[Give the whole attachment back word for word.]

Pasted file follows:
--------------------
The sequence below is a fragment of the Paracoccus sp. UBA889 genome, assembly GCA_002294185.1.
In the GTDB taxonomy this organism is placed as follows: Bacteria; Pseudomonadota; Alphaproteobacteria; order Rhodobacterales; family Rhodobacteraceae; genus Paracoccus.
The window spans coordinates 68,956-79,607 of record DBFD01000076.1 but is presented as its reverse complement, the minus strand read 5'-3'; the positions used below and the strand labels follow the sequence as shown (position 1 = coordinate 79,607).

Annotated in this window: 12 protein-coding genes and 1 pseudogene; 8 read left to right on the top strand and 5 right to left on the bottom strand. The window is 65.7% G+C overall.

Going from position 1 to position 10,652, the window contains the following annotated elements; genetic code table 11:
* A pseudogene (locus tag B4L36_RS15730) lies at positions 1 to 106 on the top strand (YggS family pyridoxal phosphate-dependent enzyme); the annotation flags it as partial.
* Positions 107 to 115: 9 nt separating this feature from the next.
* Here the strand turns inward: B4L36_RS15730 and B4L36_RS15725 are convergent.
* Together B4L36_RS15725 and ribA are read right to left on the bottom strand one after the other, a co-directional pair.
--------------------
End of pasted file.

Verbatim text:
The sequence below is a fragment of the Paracoccus sp. UBA889 genome, assembly GCA_002294185.1.
In the GTDB taxonomy this organism is placed as follows: Bacteria; Pseudomonadota; Alphaproteobacteria; order Rhodobacterales; family Rhodobacteraceae; genus Paracoccus.
The window spans coordinates 68,956-79,607 of record DBFD01000076.1 but is presented as its reverse complement, the minus strand read 5'-3'; the positions used below and the strand labels follow the sequence as shown (position 1 = coordinate 79,607).

Annotated in this window: 12 protein-coding genes and 1 pseudogene; 8 read left to right on the top strand and 5 right to left on the bottom strand. The window is 65.7% G+C overall.

Going from position 1 to position 10,652, the window contains the following annotated elements; genetic code table 11:
* A pseudogene (locus tag B4L36_RS15730) lies at positions 1 to 106 on the top strand (YggS family pyridoxal phosphate-dependent enzyme); the annotation flags it as partial.
* Positions 107 to 115: 9 nt separating this feature from the next.
* Here the strand turns inward: B4L36_RS15730 and B4L36_RS15725 are convergent.
* Together B4L36_RS15725 and ribA are read right to left on the bottom strand one after the other, a co-directional pair.